How to prevent pushing new branch whose name match exising protection rule

We have branch protection rule ‘stable-v*’ to protect existing branches like stable-v1.0 and stable-v2.0, to prevent our team member from pushing into these branch directly. However, this rule can not restrict new branch matching the same pattern to be pushed accidently. Once pushed, the new branch will be protected and not be easy to remove. 

As the adminitrator, I have to disable the rule first, delete the branch, then re-enabled the rule.

Is there any method to prevent our team member to push such branch? 

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Hi @dummyhuan,

Thank you for being here! I can’t think of any obvious way to significantly improve your method. We’re always working to improve GitHub, and we consider every suggestion we receive. I’ve logged this as a feature request in our internal feature request list. Though I can’t guarantee anything or share a timeline for this, I can tell you that it’s been shared with the appropriate teams for consideration.

Best,

Andrea

Hi @andreagriffiths11,

I consider it a pretty bad UX to have branch protection rules restricting who can push only apply after a branch has been pushed for the first time. The hook that GitHub uses should ideally check the name of the branch being created for existing protection rules and apply them as if it was an existing branch to which someone was trying to push.

I have tried using a * pattern to prevent pushing new branches to our repo (we only accept PRs from forks) to discover that this was just not working as expected.

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I agree with @zimmi48 , this seems more like a bug in the “branch protection” feature at the moment, unless I’m missing something about the rational for the current behavior. @andreagriffiths11  do you have more information on this?

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A year has passed and still no feedback.

It certainly seems a bug to me (it seems that’s the answer to my own question too: see Branch protection not working as I expected).

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Any idea if this bug will be fixed any time soon? Branch protection should apply to incoming new branches too.

Any idea if this bug will be fixed any time soon?

I opened a case to GitHub. They confirmed this to be a “known behaviour” and that it was internally queued to be reviewed and (possibly) corrected.

No time frame was given to me, though.

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Aahhh, I see. Thank you. Do you have the link to the case?

Do you have the link to the case?

No, for what I’ve seen, they are not publicly shareable. Anyway, I think I can copy & paste the exact answer from GitHub support:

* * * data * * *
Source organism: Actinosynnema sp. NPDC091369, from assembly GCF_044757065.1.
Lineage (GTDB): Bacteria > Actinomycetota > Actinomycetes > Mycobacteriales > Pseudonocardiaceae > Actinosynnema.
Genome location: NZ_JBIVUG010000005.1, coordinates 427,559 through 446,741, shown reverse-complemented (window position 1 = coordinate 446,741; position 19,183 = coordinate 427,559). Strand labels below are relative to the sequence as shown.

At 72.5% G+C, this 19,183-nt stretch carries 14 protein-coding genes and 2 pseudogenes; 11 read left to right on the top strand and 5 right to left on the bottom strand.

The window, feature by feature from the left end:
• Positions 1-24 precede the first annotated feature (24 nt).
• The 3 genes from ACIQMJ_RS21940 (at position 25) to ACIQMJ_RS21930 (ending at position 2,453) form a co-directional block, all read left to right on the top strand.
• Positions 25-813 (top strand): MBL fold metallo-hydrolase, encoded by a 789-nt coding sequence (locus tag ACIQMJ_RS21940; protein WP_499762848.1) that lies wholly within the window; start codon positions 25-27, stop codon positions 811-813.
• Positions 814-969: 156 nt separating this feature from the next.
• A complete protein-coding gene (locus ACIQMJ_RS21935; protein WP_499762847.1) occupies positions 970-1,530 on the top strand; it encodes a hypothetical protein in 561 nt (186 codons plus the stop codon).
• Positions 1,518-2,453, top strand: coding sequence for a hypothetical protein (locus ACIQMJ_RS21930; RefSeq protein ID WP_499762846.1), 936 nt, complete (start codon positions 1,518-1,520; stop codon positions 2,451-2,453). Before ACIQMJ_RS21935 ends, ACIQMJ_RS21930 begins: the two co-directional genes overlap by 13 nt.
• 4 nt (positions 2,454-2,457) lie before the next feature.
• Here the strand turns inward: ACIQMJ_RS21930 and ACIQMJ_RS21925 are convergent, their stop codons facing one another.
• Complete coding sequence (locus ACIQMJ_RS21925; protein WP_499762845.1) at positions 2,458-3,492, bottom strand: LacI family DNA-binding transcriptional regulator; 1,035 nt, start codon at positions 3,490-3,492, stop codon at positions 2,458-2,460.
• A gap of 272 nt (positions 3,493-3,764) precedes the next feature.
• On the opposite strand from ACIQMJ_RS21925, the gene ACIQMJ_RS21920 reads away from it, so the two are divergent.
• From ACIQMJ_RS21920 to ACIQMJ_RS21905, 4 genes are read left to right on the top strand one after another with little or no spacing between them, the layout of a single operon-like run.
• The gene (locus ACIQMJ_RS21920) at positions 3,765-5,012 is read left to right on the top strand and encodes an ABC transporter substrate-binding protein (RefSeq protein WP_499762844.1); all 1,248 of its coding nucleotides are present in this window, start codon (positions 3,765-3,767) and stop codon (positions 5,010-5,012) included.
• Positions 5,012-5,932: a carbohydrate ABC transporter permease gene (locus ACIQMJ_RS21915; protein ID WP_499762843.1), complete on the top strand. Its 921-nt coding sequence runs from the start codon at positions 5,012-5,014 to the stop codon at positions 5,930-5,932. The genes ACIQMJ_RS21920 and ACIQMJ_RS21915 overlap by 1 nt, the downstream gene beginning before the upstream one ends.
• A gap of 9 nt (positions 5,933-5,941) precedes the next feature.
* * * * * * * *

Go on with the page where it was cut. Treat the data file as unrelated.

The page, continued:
We have an open feature request for extending branch protections to branch creation, and I’ve added [redacted] as an interested party. If this change is made, it will be posted on our GitHub Changelog, so I’d suggest you follow that for related updates.

In the same boat. We have devs who forget or mistype our branch naming convention, ending up with a wrongly named branch they then can’t delete :frowning:

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This still has no traction?! Its a pretty serious bug that kinda makes “branch protection” moot, in that while devs can’t push to an existing branch thats protected, they can easily just create a new branch of the same pattern to get around the “protection”. We (and likely many other teams) have specific branch names/patterns for workflows. We protect the ones that will either break the job they target (ie: - in branch names targeting Puppet environments) or trigger build pipelines for deployments. Allowing a new branch to be pushed that matches the “protection” pattern will trigger these situations and create a cleanup headache. We have had to implement other more complicated protection methods and automated cleanup tasks because of this hole.

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This still has no traction?!

I had no new notices, no, and I didn’t see anything related on the Changelog.

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I like how you have a feature to give users the ability to be referenced by an arbitrary custom pronoun but you don’t have a feature to prevent arbitrary pushes to a repo from organization members. For reference, branch protection works in Gitlab.

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This feature would be extremely useful. My project has a lot of active developers and we run into this issue a few times a month. We are finding that basic GitHub does not have any of the features needed for highly active projects.

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+1. This is badly needed.